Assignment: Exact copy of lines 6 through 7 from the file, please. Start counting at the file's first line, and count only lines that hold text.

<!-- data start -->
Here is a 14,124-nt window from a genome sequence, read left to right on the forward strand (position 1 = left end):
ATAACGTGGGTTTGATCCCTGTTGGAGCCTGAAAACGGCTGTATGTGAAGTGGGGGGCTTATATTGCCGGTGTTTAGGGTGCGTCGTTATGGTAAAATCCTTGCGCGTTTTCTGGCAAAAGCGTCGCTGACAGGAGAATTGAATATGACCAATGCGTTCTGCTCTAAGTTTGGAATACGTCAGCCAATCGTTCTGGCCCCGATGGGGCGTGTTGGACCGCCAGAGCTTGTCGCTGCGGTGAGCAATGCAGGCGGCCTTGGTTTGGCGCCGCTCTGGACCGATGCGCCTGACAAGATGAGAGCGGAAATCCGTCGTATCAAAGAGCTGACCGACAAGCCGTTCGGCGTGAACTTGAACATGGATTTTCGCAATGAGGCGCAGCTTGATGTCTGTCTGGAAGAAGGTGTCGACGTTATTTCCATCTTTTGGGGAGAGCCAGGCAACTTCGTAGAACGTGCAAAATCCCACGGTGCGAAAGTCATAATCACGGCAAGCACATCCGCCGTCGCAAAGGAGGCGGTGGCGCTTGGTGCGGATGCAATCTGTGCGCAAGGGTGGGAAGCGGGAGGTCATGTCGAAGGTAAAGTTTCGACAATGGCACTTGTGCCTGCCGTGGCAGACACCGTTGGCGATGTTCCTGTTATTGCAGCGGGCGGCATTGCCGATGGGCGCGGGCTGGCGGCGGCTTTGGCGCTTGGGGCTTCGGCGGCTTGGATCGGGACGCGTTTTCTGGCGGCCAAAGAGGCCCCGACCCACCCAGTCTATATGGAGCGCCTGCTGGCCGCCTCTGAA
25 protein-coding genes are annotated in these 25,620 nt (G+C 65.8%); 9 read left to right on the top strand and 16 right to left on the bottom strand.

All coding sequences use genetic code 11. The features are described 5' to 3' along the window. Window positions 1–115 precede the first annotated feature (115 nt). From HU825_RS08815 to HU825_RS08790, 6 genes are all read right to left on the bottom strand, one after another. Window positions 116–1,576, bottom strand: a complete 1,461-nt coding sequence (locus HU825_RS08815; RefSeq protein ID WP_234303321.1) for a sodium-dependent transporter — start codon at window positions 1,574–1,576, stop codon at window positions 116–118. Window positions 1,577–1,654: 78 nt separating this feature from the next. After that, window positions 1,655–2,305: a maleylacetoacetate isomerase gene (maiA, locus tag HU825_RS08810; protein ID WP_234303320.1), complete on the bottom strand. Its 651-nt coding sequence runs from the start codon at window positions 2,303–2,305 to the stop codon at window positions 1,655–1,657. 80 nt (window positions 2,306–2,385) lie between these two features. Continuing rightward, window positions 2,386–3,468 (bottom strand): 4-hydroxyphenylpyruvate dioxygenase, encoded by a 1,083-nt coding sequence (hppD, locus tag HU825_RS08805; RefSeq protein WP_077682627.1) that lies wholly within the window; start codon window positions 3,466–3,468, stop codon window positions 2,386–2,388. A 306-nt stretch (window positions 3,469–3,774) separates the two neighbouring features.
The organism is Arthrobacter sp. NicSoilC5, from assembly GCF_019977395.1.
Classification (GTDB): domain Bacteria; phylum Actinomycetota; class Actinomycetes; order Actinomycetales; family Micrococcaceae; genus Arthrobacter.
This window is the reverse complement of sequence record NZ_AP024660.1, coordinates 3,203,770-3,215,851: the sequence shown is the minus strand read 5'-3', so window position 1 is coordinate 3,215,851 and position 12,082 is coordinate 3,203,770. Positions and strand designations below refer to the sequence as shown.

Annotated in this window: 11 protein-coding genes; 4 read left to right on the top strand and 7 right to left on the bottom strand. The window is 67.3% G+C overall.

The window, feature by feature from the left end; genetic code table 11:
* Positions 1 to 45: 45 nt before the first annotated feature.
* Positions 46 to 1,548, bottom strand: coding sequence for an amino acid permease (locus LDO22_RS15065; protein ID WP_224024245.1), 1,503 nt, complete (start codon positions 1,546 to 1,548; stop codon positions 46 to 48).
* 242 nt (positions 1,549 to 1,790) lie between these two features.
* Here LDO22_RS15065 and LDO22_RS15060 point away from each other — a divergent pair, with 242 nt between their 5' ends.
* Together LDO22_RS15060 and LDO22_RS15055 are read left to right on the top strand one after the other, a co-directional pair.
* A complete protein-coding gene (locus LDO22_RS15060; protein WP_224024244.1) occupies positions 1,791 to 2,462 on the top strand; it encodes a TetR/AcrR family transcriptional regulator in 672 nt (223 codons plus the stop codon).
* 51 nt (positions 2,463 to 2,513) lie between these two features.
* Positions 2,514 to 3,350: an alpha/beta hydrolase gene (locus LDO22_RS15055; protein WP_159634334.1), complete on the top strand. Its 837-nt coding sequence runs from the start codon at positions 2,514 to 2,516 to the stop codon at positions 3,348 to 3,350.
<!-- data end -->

Classification (GTDB): domain Bacteria; phylum Actinomycetota; class Actinomycetes; order Actinomycetales; family Micrococcaceae; genus Arthrobacter.
This window is the reverse complement of sequence record NZ_AP024660.1, coordinates 3,203,770-3,215,851: the sequence shown is the minus strand read 5'-3', so window position 1 is coordinate 3,215,851 and position 12,082 is coordinate 3,203,770. Positions and strand designations below refer to the sequence as shown.